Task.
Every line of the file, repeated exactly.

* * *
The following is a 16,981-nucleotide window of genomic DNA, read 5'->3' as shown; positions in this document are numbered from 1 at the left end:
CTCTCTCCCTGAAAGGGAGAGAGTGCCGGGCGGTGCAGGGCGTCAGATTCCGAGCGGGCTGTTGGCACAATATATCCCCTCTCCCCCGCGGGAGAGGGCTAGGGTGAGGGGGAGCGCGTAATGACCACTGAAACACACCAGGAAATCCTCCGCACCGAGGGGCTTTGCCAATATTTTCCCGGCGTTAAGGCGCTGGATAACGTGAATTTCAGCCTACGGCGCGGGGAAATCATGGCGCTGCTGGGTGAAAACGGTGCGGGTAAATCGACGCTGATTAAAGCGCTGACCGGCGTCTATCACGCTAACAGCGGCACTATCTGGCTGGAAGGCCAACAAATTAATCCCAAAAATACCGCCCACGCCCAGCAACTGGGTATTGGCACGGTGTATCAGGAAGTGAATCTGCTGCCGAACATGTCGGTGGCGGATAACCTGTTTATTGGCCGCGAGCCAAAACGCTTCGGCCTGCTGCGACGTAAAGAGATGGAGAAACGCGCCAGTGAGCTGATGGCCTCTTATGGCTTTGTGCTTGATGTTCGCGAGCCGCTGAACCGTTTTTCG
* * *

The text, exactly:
The following is a 16,981-nucleotide window of genomic DNA, read 5'->3' as shown; positions in this document are numbered from 1 at the left end:
CTCTCTCCCTGAAAGGGAGAGAGTGCCGGGCGGTGCAGGGCGTCAGATTCCGAGCGGGCTGTTGGCACAATATATCCCCTCTCCCCCGCGGGAGAGGGCTAGGGTGAGGGGGAGCGCGTAATGACCACTGAAACACACCAGGAAATCCTCCGCACCGAGGGGCTTTGCCAATATTTTCCCGGCGTTAAGGCGCTGGATAACGTGAATTTCAGCCTACGGCGCGGGGAAATCATGGCGCTGCTGGGTGAAAACGGTGCGGGTAAATCGACGCTGATTAAAGCGCTGACCGGCGTCTATCACGCTAACAGCGGCACTATCTGGCTGGAAGGCCAACAAATTAATCCCAAAAATACCGCCCACGCCCAGCAACTGGGTATTGGCACGGTGTATCAGGAAGTGAATCTGCTGCCGAACATGTCGGTGGCGGATAACCTGTTTATTGGCCGCGAGCCAAAACGCTTCGGCCTGCTGCGACGTAAAGAGATGGAGAAACGCGCCAGTGAGCTGATGGCCTCTTATGGCTTTGTGCTTGATGTTCGCGAGCCGCTGAACCGTTTTTCG